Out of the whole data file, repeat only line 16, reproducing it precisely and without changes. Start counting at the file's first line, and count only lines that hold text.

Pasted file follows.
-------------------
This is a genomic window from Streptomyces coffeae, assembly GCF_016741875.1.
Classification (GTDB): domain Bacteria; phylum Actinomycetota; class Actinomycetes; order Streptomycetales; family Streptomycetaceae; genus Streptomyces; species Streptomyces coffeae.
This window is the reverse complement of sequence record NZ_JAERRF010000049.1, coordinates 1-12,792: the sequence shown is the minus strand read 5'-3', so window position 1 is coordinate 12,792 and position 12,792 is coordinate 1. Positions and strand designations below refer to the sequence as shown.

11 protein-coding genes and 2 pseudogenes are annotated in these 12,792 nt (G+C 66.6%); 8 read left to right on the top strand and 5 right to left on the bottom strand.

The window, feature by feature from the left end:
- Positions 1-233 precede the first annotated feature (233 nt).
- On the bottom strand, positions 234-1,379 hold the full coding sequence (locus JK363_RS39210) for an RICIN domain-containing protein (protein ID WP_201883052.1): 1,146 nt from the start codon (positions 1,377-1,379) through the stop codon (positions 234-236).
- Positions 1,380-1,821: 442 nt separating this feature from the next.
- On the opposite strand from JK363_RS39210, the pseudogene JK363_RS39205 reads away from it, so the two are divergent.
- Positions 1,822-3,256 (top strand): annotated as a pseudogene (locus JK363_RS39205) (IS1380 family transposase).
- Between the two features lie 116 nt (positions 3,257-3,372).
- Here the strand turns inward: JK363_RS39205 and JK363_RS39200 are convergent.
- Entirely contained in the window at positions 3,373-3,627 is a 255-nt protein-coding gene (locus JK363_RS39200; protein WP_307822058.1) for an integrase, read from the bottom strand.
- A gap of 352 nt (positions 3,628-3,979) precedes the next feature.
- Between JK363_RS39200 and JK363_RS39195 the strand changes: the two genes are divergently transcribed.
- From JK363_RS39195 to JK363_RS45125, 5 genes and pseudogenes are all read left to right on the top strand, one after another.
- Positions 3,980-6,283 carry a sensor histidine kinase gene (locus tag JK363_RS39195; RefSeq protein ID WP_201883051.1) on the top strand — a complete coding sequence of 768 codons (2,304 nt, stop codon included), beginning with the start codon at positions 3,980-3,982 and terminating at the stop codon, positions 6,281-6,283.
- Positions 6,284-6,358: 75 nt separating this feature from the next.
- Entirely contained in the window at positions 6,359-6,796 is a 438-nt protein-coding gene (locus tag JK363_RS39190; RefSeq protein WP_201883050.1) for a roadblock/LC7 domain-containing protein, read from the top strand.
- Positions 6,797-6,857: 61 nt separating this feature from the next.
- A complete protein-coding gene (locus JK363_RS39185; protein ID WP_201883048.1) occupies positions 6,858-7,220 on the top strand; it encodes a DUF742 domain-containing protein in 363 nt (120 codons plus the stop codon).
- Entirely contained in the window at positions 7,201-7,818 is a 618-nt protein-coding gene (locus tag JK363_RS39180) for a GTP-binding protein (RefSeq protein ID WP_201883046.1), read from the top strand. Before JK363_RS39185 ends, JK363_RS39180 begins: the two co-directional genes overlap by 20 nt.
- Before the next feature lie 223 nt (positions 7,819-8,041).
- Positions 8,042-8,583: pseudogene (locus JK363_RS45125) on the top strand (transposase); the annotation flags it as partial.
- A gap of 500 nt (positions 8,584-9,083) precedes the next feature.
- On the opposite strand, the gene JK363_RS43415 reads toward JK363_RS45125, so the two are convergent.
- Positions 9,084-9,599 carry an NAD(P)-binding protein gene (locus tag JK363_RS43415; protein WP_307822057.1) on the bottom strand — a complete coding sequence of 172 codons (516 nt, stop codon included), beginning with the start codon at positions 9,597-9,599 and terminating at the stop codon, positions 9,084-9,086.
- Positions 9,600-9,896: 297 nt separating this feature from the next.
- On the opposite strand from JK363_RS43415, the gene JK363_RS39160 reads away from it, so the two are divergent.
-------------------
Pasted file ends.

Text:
- From JK363_RS39195 to JK363_RS45125, 5 genes and pseudogenes are all read left to right on the top strand, one after another.